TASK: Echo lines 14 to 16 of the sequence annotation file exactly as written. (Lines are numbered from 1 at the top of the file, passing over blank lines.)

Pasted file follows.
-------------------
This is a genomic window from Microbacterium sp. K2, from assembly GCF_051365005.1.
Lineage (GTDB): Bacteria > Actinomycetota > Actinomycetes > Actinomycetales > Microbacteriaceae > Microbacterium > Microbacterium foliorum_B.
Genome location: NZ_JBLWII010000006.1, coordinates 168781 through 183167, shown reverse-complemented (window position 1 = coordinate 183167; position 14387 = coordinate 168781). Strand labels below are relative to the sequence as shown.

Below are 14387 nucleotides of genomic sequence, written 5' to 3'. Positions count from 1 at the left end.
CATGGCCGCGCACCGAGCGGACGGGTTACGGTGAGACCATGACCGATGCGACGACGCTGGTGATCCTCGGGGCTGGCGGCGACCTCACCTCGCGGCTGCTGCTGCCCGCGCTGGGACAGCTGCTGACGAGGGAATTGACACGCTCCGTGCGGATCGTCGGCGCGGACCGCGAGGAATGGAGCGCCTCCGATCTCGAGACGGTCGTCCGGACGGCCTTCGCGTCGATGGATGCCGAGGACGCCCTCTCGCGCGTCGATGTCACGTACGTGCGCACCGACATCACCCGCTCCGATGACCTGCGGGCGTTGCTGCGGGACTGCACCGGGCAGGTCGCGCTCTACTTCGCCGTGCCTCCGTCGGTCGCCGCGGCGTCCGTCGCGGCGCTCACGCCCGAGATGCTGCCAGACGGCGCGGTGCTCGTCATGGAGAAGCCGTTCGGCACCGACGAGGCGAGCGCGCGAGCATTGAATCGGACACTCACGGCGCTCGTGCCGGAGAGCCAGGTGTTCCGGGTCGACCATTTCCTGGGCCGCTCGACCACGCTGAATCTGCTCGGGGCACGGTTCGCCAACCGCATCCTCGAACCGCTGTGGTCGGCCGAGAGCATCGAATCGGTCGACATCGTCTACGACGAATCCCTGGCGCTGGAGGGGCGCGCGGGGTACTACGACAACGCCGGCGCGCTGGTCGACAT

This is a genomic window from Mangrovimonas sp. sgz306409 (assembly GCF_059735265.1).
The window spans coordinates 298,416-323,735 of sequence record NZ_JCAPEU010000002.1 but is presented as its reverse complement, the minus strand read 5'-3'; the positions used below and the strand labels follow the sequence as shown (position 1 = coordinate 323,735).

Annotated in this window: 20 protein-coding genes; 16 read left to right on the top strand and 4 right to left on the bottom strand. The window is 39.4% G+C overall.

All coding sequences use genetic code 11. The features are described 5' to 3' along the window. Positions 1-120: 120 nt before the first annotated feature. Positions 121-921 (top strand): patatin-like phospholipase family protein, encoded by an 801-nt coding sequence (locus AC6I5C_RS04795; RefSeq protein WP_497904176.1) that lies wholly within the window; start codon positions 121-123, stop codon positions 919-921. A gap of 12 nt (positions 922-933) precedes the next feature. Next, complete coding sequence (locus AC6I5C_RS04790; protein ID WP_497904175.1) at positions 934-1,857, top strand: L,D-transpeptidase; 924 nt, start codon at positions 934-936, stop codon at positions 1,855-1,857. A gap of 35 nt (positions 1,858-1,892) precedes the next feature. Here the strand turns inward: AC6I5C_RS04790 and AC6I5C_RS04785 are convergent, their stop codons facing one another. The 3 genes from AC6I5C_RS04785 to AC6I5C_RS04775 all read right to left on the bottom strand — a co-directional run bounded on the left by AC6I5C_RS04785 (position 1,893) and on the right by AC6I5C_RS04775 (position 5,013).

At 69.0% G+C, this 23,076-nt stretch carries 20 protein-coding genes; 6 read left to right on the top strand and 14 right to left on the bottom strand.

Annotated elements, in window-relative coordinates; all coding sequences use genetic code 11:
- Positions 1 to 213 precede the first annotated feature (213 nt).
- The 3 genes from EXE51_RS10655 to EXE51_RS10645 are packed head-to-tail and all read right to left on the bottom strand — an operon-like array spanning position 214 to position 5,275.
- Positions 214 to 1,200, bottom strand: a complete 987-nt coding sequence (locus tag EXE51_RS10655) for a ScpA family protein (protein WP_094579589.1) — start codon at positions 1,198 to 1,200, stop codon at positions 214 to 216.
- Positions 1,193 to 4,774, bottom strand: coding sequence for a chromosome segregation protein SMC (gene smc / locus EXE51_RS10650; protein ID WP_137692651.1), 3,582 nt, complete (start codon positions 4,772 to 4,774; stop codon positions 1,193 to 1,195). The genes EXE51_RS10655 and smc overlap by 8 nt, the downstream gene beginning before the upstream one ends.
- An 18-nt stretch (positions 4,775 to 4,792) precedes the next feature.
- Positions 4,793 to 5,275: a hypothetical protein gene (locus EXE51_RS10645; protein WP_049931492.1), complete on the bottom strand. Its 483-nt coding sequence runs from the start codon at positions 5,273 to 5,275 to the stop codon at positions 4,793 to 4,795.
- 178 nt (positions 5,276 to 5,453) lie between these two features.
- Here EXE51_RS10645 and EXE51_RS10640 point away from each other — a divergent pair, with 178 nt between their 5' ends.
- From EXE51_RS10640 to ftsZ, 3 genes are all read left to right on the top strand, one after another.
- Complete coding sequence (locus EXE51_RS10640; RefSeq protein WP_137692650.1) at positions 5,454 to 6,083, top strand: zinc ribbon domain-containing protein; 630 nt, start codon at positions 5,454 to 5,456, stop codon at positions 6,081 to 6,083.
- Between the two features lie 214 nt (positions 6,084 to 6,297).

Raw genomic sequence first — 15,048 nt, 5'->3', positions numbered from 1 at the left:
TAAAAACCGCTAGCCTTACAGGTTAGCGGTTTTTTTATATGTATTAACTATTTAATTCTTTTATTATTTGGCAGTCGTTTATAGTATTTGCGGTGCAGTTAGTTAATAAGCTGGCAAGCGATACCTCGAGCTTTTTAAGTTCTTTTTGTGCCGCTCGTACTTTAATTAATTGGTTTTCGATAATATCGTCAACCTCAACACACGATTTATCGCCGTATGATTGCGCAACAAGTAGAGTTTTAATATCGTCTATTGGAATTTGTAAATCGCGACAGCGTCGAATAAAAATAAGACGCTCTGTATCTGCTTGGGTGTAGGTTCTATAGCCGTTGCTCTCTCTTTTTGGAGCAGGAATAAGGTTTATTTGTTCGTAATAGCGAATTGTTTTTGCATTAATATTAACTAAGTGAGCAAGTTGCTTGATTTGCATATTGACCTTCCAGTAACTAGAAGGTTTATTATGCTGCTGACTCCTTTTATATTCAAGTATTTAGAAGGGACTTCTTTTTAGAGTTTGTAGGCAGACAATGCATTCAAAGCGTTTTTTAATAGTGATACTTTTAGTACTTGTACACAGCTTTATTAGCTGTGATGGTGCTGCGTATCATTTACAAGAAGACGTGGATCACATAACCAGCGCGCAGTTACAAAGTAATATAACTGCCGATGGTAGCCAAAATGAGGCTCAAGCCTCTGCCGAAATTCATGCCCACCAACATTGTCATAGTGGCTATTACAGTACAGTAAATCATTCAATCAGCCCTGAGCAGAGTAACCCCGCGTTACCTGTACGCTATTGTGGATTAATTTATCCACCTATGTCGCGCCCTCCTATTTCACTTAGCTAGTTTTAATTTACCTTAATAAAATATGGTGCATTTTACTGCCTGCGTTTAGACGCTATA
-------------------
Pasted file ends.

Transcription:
- Positions 214 to 1,200, bottom strand: a complete 987-nt coding sequence (locus tag EXE51_RS10655) for a ScpA family protein (protein WP_094579589.1) — start codon at positions 1,198 to 1,200, stop codon at positions 214 to 216.
- Positions 1,193 to 4,774, bottom strand: coding sequence for a chromosome segregation protein SMC (gene smc / locus EXE51_RS10650; protein ID WP_137692651.1), 3,582 nt, complete (start codon positions 4,772 to 4,774; stop codon positions 1,193 to 1,195). The genes EXE51_RS10655 and smc overlap by 8 nt, the downstream gene beginning before the upstream one ends.
- An 18-nt stretch (positions 4,775 to 4,792) precedes the next feature.